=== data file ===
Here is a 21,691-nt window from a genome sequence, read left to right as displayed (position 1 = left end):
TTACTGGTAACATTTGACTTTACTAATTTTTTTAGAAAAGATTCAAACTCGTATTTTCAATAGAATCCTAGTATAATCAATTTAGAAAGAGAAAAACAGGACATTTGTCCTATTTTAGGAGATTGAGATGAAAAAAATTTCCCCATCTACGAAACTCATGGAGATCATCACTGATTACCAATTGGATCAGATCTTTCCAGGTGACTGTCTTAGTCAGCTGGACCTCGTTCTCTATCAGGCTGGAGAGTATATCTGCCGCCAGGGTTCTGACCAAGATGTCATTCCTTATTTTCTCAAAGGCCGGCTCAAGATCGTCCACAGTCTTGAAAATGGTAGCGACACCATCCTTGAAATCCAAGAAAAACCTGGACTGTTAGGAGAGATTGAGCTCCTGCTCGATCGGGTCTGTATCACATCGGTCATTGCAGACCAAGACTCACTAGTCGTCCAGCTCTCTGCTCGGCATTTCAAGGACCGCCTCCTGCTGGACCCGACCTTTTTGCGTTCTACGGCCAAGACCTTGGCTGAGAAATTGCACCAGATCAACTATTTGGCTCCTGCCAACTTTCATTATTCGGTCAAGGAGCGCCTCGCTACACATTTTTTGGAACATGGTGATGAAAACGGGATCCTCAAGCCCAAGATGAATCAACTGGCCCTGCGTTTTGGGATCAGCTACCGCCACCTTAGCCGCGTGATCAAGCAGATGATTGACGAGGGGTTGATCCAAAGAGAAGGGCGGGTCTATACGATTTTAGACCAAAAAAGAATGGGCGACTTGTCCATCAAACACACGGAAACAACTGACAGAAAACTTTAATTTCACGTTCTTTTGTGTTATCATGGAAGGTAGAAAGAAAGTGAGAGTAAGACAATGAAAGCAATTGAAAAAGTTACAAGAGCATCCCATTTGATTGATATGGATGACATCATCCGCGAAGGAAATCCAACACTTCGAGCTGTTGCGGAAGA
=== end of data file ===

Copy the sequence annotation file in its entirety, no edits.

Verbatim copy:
Here is a 21,691-nt window from a genome sequence, read left to right as displayed (position 1 = left end):
TTACTGGTAACATTTGACTTTACTAATTTTTTTAGAAAAGATTCAAACTCGTATTTTCAATAGAATCCTAGTATAATCAATTTAGAAAGAGAAAAACAGGACATTTGTCCTATTTTAGGAGATTGAGATGAAAAAAATTTCCCCATCTACGAAACTCATGGAGATCATCACTGATTACCAATTGGATCAGATCTTTCCAGGTGACTGTCTTAGTCAGCTGGACCTCGTTCTCTATCAGGCTGGAGAGTATATCTGCCGCCAGGGTTCTGACCAAGATGTCATTCCTTATTTTCTCAAAGGCCGGCTCAAGATCGTCCACAGTCTTGAAAATGGTAGCGACACCATCCTTGAAATCCAAGAAAAACCTGGACTGTTAGGAGAGATTGAGCTCCTGCTCGATCGGGTCTGTATCACATCGGTCATTGCAGACCAAGACTCACTAGTCGTCCAGCTCTCTGCTCGGCATTTCAAGGACCGCCTCCTGCTGGACCCGACCTTTTTGCGTTCTACGGCCAAGACCTTGGCTGAGAAATTGCACCAGATCAACTATTTGGCTCCTGCCAACTTTCATTATTCGGTCAAGGAGCGCCTCGCTACACATTTTTTGGAACATGGTGATGAAAACGGGATCCTCAAGCCCAAGATGAATCAACTGGCCCTGCGTTTTGGGATCAGCTACCGCCACCTTAGCCGCGTGATCAAGCAGATGATTGACGAGGGGTTGATCCAAAGAGAAGGGCGGGTCTATACGATTTTAGACCAAAAAAGAATGGGCGACTTGTCCATCAAACACACGGAAACAACTGACAGAAAACTTTAATTTCACGTTCTTTTGTGTTATCATGGAAGGTAGAAAGAAAGTGAGAGTAAGACAATGAAAGCAATTGAAAAAGTTACAAGAGCATCCCATTTGATTGATATGGATGACATCATCCGCGAAGGAAATCCAACACTTCGAGCTGTTGCGGAAGA